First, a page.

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UFC 159:

From timid striker to knockout brute, Roy Nelson hopes to stay on tear at UFC 159

Nelson trails only former champions for most knockouts in heavyweight history

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Sam Morris / Las Vegas Sun

Roy Nelson hits Mike Mitrione with a right during their bout at “The Ultimate Fighter 16” Saturday, Dec. 15, 2012, at the Joint in the Hard Rock Hotel. Nelson won by knockout.

'The Ultimate Fighter 16' Finale

Roy Nelson salutes the crowd after knocking out Mike Mitrione during their bout at Launch slideshow »

For the first three years Roy Nelson was a professional fighter, he never trained in boxing or hit any type of punching bag.

The Las Vegas native, and Cimarron-Memorial graduate, said he found striking unnecessary for mixed martial arts. He could rely on his wrestling background to take opponents down to the mat and on his black belt-level Brazilian jiu-jitsu to submit them once there.

It wasn’t until the 36-year-old’s eighth fight, when he scored a first-round TKO victory over Vince Lucero at an International Fight League event, that he realized he possessed some natural power.

“Such a fluke,” Nelson said. “I was just throwing punches and happened to knock somebody out. I just realized then that it was easier to knock somebody out than to take them down.”

“Big Country” hasn’t stopped since. He has compiled 16 wins by stoppage in his career — the first five were by submission and the last 11 were via knockout.

All five of his victories in the UFC have come by knockout. He’s two away from tying the heavyweight record for knockouts, according to UFC.com.

It’s created quite an aura around Nelson (18-7 MMA, 5-3 UFC) as he heads into Saturday’s UFC 159 bout against Cheick Kongo (18-7-2 MMA, 11-5-2 UFC) in Newark, N.J.

“When I saw the guy, I was like, ‘Damn, I have to face that guy? That’s not fair,’” Kongo said.

Kongo was surprised by Nelson’s strength when he spent two days watching tapes of his opponent’s fights. Kongo, who is tied for the second most wins in the history of the heavyweight division with 11, said he hadn’t followed Nelson’s career much aside from reading results after fight cards.

If Kongo started his studying with Nelson’s most recent outings, his frightened reaction makes sense.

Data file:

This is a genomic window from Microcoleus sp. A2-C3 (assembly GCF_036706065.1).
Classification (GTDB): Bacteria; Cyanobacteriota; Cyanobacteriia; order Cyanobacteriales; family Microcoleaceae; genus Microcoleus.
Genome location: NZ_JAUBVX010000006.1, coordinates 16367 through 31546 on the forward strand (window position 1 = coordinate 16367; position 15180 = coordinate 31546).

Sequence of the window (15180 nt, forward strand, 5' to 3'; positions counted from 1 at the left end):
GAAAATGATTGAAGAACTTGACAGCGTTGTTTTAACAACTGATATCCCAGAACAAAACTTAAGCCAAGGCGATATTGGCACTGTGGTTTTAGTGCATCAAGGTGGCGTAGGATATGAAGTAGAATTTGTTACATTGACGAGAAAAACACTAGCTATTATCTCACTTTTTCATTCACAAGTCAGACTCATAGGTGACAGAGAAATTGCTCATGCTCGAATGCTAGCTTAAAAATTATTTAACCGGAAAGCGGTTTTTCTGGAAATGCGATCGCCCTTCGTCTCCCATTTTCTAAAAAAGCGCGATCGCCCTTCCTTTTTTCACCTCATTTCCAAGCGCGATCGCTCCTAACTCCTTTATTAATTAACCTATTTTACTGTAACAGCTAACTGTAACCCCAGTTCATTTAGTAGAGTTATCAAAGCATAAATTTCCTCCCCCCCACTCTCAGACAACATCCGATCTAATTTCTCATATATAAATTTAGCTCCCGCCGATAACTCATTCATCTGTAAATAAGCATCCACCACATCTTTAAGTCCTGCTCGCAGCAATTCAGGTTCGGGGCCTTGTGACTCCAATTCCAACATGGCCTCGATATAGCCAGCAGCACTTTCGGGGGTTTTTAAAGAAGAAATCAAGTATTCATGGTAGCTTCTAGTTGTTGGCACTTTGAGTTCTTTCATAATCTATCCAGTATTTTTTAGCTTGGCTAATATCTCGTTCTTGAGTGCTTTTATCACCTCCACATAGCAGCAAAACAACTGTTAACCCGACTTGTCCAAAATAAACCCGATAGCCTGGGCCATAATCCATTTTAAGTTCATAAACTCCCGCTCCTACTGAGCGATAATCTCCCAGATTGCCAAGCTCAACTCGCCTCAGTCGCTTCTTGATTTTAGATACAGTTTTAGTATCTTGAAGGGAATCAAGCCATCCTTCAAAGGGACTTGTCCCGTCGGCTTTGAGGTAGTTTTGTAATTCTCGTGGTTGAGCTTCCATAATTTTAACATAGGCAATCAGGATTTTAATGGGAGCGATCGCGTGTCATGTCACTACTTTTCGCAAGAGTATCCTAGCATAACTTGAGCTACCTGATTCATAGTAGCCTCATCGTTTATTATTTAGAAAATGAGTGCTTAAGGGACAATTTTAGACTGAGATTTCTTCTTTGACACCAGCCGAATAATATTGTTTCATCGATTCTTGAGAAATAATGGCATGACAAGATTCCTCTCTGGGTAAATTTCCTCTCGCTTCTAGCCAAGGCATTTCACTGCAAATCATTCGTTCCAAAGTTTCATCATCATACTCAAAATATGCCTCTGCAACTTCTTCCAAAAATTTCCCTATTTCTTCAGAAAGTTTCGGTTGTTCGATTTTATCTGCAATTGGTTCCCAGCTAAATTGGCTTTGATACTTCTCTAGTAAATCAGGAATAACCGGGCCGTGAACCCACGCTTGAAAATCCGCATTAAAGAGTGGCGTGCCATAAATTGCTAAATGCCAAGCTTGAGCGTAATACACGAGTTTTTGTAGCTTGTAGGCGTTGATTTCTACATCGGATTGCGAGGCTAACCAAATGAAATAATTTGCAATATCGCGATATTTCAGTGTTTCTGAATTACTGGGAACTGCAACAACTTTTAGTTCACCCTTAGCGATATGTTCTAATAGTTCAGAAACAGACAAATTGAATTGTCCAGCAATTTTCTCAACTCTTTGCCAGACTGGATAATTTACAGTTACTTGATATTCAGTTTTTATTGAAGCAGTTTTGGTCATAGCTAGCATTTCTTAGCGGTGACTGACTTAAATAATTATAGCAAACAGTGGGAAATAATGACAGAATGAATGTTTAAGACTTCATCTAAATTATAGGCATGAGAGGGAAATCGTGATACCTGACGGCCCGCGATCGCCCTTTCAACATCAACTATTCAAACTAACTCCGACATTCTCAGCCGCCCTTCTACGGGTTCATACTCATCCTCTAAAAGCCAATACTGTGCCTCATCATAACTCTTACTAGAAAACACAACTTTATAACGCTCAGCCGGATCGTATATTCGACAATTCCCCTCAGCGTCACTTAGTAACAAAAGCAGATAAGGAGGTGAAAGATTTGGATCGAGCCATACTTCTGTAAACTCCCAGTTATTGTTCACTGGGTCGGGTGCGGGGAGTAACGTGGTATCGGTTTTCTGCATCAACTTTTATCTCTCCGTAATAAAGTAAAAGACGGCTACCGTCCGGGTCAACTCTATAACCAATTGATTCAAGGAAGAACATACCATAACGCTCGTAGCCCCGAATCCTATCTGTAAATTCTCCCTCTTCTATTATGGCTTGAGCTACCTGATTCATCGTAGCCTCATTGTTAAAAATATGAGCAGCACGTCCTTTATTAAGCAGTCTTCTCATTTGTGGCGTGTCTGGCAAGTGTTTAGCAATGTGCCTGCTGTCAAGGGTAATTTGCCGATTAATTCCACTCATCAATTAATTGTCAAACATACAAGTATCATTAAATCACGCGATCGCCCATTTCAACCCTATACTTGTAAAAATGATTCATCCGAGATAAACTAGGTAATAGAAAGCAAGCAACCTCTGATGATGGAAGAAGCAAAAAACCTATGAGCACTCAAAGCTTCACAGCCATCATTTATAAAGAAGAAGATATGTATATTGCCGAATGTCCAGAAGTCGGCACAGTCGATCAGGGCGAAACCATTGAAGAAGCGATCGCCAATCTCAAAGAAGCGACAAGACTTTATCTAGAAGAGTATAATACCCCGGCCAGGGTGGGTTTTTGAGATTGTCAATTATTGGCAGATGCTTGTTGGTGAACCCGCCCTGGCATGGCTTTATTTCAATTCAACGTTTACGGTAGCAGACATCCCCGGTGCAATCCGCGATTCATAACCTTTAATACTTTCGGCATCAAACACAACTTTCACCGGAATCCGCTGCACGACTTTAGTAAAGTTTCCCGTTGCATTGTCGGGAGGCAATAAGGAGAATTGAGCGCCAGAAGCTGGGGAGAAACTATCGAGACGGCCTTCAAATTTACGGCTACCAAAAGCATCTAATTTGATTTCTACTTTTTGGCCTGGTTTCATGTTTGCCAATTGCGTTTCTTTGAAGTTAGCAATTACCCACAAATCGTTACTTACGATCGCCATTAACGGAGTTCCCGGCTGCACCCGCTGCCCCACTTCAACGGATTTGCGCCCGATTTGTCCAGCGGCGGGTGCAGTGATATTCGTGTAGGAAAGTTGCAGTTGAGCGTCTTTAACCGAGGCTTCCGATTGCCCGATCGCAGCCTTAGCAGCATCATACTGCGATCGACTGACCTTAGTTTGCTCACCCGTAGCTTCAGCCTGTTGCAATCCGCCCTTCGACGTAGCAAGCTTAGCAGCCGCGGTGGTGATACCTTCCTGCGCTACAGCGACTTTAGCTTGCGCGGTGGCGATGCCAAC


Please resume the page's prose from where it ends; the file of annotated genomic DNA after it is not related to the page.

Nelson snapped a skid that saw him lose three of four fights with two straight first-round finishes in 2012. He doomed Matt Mitrione with a combination at “The Ultimate Fighter 16" finale last December, seven months after putting Dave Herman out cold 51 seconds into a UFC 146 bout.

“I threw three punches, so I think that was probably the cleanest knockout out of all the fights I’ve had,” Nelson said of the Herman meeting. “But there’s not a favorite in particular. If I can just go in there and throw one punch, then I’d be happy with that.”

The days of Nelson flinging uncalculated haymakers, hoping to connect, though, are over. He ditched his embargo on working on his striking shortly after his first knockout.

Now, Nelson supplements his regular training regimen with workouts at Mayweather Boxing Club. He’s worked frequently with Jeff Mayweather, Floyd Mayweather Jr.’s uncle, over the past year.

“They are trying to make me fight like a man and learn a lot of science,” Nelson said.

“I’ve always been a procrastinator. I used to always try to train as late as possible, but now I’m training a little bit more and it makes things a lot easier.”

Nelson laughed and called himself lazy earlier in his career because, “as a heavyweight, you want to win the easiest way possible.” While Kongo talked up his opponent like he was a monster on the other side of a room in Madison Square Garden on Thursday, Nelson spent the media session in his usual jovial mood.

He joked about fighting outside of Las Vegas for the first time in three years, or five bouts, while the UFC continues its push to get MMA legalized in New York.

“The UFC is trying to bring the New York fans over, so the only way to get them is to bring me around,” Nelson said. “Sooner or later, I’m going to make the difference. Me fighting here is definitely going to be what makes them say, ‘They can actually bring money here.’”

The smirk will fade off of Nelson’s face when he enters the octagon to face Kongo on Saturday — even if it’s just for a few minutes. With his ever-developing striking, it’s difficult to count on a fight lasting much longer than that.

“At the end of the day, everybody asks me what kind of legacy I want to leave, and I want to be exciting,” Nelson said. “People ask me if I’m ever going to use my jiu-jitsu. And I’m like, ‘If you knock somebody out, the fans love the knockout more than jiu-jitsu,’ so I’m just trying to give the fans what they want to see.”

Case Keefer can be reached at 948-2790 or [email protected]. Follow Case on Twitter at twitter.com/casekeefer.

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